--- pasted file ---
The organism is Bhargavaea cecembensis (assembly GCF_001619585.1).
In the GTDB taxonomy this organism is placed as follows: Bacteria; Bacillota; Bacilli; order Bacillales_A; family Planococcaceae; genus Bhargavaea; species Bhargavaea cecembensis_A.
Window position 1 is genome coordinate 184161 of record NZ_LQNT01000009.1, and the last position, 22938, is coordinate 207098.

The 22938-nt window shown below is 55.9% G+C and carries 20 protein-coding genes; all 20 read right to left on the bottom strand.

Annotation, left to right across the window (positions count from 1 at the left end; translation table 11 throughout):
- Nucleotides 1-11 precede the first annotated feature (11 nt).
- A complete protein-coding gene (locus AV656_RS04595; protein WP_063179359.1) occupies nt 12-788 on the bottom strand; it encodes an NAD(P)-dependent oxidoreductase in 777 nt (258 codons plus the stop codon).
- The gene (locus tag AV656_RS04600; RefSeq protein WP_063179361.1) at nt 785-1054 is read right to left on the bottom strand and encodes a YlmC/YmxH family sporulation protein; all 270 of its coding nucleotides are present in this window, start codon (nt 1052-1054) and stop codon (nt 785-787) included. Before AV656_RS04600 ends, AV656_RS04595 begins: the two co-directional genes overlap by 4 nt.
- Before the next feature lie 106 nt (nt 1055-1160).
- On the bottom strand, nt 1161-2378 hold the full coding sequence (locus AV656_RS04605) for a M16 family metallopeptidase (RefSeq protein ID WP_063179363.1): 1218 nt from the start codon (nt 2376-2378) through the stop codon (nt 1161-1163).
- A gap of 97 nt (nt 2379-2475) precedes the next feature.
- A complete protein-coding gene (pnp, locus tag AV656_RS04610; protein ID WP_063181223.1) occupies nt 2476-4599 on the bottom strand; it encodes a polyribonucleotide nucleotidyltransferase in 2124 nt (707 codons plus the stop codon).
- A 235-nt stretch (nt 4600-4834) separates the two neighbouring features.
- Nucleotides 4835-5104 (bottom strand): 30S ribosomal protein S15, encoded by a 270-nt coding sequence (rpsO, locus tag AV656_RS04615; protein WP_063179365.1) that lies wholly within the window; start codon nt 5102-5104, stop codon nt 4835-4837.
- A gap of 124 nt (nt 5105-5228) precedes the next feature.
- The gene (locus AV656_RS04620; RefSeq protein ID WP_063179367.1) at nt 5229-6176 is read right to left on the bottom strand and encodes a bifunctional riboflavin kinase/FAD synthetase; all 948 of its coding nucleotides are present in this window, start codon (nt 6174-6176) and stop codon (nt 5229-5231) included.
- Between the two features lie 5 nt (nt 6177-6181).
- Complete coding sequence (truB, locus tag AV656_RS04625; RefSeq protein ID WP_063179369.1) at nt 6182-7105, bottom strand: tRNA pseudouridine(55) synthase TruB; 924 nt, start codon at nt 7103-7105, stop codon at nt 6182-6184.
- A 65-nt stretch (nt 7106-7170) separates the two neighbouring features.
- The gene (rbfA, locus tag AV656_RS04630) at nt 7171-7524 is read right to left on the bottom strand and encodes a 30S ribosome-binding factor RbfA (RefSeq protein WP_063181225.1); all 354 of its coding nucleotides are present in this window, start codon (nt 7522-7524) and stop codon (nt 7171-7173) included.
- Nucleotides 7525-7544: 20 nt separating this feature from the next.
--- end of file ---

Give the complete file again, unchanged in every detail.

The organism is Bhargavaea cecembensis (assembly GCF_001619585.1).
In the GTDB taxonomy this organism is placed as follows: Bacteria; Bacillota; Bacilli; order Bacillales_A; family Planococcaceae; genus Bhargavaea; species Bhargavaea cecembensis_A.
Window position 1 is genome coordinate 184161 of record NZ_LQNT01000009.1, and the last position, 22938, is coordinate 207098.

The 22938-nt window shown below is 55.9% G+C and carries 20 protein-coding genes; all 20 read right to left on the bottom strand.

Annotation, left to right across the window (positions count from 1 at the left end; translation table 11 throughout):
- Nucleotides 1-11 precede the first annotated feature (11 nt).
- A complete protein-coding gene (locus AV656_RS04595; protein WP_063179359.1) occupies nt 12-788 on the bottom strand; it encodes an NAD(P)-dependent oxidoreductase in 777 nt (258 codons plus the stop codon).
- The gene (locus tag AV656_RS04600; RefSeq protein WP_063179361.1) at nt 785-1054 is read right to left on the bottom strand and encodes a YlmC/YmxH family sporulation protein; all 270 of its coding nucleotides are present in this window, start codon (nt 1052-1054) and stop codon (nt 785-787) included. Before AV656_RS04600 ends, AV656_RS04595 begins: the two co-directional genes overlap by 4 nt.
- Before the next feature lie 106 nt (nt 1055-1160).
- On the bottom strand, nt 1161-2378 hold the full coding sequence (locus AV656_RS04605) for a M16 family metallopeptidase (RefSeq protein ID WP_063179363.1): 1218 nt from the start codon (nt 2376-2378) through the stop codon (nt 1161-1163).
- A gap of 97 nt (nt 2379-2475) precedes the next feature.
- A complete protein-coding gene (pnp, locus tag AV656_RS04610; protein ID WP_063181223.1) occupies nt 2476-4599 on the bottom strand; it encodes a polyribonucleotide nucleotidyltransferase in 2124 nt (707 codons plus the stop codon).
- A 235-nt stretch (nt 4600-4834) separates the two neighbouring features.
- Nucleotides 4835-5104 (bottom strand): 30S ribosomal protein S15, encoded by a 270-nt coding sequence (rpsO, locus tag AV656_RS04615; protein WP_063179365.1) that lies wholly within the window; start codon nt 5102-5104, stop codon nt 4835-4837.
- A gap of 124 nt (nt 5105-5228) precedes the next feature.
- The gene (locus AV656_RS04620; RefSeq protein ID WP_063179367.1) at nt 5229-6176 is read right to left on the bottom strand and encodes a bifunctional riboflavin kinase/FAD synthetase; all 948 of its coding nucleotides are present in this window, start codon (nt 6174-6176) and stop codon (nt 5229-5231) included.
- Between the two features lie 5 nt (nt 6177-6181).
- Complete coding sequence (truB, locus tag AV656_RS04625; RefSeq protein ID WP_063179369.1) at nt 6182-7105, bottom strand: tRNA pseudouridine(55) synthase TruB; 924 nt, start codon at nt 7103-7105, stop codon at nt 6182-6184.
- A 65-nt stretch (nt 7106-7170) separates the two neighbouring features.
- The gene (rbfA, locus tag AV656_RS04630) at nt 7171-7524 is read right to left on the bottom strand and encodes a 30S ribosome-binding factor RbfA (RefSeq protein WP_063181225.1); all 354 of its coding nucleotides are present in this window, start codon (nt 7522-7524) and stop codon (nt 7171-7173) included.
- Nucleotides 7525-7544: 20 nt separating this feature from the next.